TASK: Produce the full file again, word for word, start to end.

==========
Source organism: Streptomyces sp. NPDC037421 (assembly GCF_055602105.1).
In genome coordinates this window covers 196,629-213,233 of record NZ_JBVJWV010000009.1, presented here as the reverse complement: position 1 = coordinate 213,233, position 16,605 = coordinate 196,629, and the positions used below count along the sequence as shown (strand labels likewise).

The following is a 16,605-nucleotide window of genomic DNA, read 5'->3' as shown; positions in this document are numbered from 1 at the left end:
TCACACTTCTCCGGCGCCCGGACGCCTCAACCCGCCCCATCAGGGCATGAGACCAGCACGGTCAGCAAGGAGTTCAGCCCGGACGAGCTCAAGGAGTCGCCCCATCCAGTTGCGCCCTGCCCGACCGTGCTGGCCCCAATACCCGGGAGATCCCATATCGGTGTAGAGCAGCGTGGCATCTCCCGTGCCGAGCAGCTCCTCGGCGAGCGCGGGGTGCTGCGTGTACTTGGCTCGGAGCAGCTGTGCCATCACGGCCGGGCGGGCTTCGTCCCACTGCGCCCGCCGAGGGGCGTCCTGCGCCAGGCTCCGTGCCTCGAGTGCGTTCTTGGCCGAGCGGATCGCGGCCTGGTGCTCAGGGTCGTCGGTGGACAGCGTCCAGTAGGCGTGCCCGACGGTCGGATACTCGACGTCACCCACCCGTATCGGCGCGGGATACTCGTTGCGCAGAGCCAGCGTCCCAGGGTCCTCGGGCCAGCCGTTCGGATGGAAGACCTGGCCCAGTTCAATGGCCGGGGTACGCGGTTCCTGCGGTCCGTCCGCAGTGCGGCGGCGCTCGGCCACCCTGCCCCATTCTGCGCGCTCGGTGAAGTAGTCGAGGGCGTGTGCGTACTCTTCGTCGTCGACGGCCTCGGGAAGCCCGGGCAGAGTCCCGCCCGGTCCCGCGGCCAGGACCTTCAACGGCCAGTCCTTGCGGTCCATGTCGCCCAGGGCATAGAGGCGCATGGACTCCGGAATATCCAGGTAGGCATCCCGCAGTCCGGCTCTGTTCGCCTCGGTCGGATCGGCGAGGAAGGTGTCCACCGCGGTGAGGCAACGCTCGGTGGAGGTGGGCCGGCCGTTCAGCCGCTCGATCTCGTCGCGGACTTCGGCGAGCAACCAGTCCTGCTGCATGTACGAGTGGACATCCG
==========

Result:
Source organism: Streptomyces sp. NPDC037421 (assembly GCF_055602105.1).
In genome coordinates this window covers 196,629-213,233 of record NZ_JBVJWV010000009.1, presented here as the reverse complement: position 1 = coordinate 213,233, position 16,605 = coordinate 196,629, and the positions used below count along the sequence as shown (strand labels likewise).

The following is a 16,605-nucleotide window of genomic DNA, read 5'->3' as shown; positions in this document are numbered from 1 at the left end:
TCACACTTCTCCGGCGCCCGGACGCCTCAACCCGCCCCATCAGGGCATGAGACCAGCACGGTCAGCAAGGAGTTCAGCCCGGACGAGCTCAAGGAGTCGCCCCATCCAGTTGCGCCCTGCCCGACCGTGCTGGCCCCAATACCCGGGAGATCCCATATCGGTGTAGAGCAGCGTGGCATCTCCCGTGCCGAGCAGCTCCTCGGCGAGCGCGGGGTGCTGCGTGTACTTGGCTCGGAGCAGCTGTGCCATCACGGCCGGGCGGGCTTCGTCCCACTGCGCCCGCCGAGGGGCGTCCTGCGCCAGGCTCCGTGCCTCGAGTGCGTTCTTGGCCGAGCGGATCGCGGCCTGGTGCTCAGGGTCGTCGGTGGACAGCGTCCAGTAGGCGTGCCCGACGGTCGGATACTCGACGTCACCCACCCGTATCGGCGCGGGATACTCGTTGCGCAGAGCCAGCGTCCCAGGGTCCTCGGGCCAGCCGTTCGGATGGAAGACCTGGCCCAGTTCAATGGCCGGGGTACGCGGTTCCTGCGGTCCGTCCGCAGTGCGGCGGCGCTCGGCCACCCTGCCCCATTCTGCGCGCTCGGTGAAGTAGTCGAGGGCGTGTGCGTACTCTTCGTCGTCGACGGCCTCGGGAAGCCCGGGCAGAGTCCCGCCCGGTCCCGCGGCCAGGACCTTCAACGGCCAGTCCTTGCGGTCCATGTCGCCCAGGGCATAGAGGCGCATGGACTCCGGAATATCCAGGTAGGCATCCCGCAGTCCGGCTCTGTTCGCCTCGGTCGGATCGGCGAGGAAGGTGTCCACCGCGGTGAGGCAACGCTCGGTGGAGGTGGGCCGGCCGTTCAGCCGCTCGATCTCGTCGCGGACTTCGGCGAGCAACCAGTCCTGCTGCATGTACGAGTGGACATCCG